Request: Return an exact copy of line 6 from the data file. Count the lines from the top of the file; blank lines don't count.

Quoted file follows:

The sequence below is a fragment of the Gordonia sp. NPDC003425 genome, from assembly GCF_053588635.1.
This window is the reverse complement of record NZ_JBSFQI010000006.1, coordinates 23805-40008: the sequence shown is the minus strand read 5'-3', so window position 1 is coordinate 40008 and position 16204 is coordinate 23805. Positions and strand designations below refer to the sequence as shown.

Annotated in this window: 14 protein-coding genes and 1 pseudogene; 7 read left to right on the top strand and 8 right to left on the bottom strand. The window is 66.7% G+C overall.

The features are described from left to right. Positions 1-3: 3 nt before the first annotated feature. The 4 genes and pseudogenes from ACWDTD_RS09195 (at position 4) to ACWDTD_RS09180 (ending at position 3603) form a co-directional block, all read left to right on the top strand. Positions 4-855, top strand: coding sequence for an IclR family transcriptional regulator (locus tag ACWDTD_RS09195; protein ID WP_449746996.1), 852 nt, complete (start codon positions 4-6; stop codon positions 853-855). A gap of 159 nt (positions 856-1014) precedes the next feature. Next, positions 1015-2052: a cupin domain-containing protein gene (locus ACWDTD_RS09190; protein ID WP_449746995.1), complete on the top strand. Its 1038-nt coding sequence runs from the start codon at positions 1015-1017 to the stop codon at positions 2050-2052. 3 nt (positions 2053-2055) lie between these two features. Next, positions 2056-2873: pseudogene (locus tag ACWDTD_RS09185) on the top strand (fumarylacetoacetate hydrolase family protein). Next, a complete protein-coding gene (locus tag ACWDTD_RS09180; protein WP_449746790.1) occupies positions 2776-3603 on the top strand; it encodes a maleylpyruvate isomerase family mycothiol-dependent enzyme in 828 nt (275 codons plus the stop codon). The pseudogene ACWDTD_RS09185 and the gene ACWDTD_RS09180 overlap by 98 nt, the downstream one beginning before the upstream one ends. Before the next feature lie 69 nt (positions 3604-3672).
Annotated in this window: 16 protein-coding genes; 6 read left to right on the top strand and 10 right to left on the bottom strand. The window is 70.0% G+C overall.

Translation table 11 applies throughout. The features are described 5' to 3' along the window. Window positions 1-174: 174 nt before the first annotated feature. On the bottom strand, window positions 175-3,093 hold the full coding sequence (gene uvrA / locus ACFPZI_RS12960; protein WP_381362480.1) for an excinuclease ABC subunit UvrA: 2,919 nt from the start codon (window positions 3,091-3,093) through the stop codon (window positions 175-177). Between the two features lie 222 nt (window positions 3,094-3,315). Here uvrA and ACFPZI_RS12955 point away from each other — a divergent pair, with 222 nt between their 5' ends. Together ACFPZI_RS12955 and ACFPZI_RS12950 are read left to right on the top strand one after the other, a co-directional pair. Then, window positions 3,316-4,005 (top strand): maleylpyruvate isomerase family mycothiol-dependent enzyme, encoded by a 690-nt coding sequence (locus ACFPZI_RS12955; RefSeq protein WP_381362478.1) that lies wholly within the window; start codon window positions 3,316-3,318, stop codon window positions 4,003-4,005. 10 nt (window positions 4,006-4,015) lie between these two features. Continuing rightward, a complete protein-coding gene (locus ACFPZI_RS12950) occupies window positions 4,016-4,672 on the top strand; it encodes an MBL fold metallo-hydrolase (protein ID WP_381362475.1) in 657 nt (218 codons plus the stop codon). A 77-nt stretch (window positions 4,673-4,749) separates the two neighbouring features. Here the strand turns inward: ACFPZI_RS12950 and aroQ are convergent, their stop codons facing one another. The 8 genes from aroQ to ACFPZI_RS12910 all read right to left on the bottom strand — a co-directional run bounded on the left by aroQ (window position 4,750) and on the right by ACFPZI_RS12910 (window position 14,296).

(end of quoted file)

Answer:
Translation table 11 applies throughout. The features are described 5' to 3' along the window. Window positions 1-174: 174 nt before the first annotated feature. On the bottom strand, window positions 175-3,093 hold the full coding sequence (gene uvrA / locus ACFPZI_RS12960; protein WP_381362480.1) for an excinuclease ABC subunit UvrA: 2,919 nt from the start codon (window positions 3,091-3,093) through the stop codon (window positions 175-177). Between the two features lie 222 nt (window positions 3,094-3,315). Here uvrA and ACFPZI_RS12955 point away from each other — a divergent pair, with 222 nt between their 5' ends. Together ACFPZI_RS12955 and ACFPZI_RS12950 are read left to right on the top strand one after the other, a co-directional pair. Then, window positions 3,316-4,005 (top strand): maleylpyruvate isomerase family mycothiol-dependent enzyme, encoded by a 690-nt coding sequence (locus ACFPZI_RS12955; RefSeq protein WP_381362478.1) that lies wholly within the window; start codon window positions 3,316-3,318, stop codon window positions 4,003-4,005. 10 nt (window positions 4,006-4,015) lie between these two features. Continuing rightward, a complete protein-coding gene (locus ACFPZI_RS12950) occupies window positions 4,016-4,672 on the top strand; it encodes an MBL fold metallo-hydrolase (protein ID WP_381362475.1) in 657 nt (218 codons plus the stop codon). A 77-nt stretch (window positions 4,673-4,749) separates the two neighbouring features. Here the strand turns inward: ACFPZI_RS12950 and aroQ are convergent, their stop codons facing one another. The 8 genes from aroQ to ACFPZI_RS12910 all read right to left on the bottom strand — a co-directional run bounded on the left by aroQ (window position 4,750) and on the right by ACFPZI_RS12910 (window position 14,296).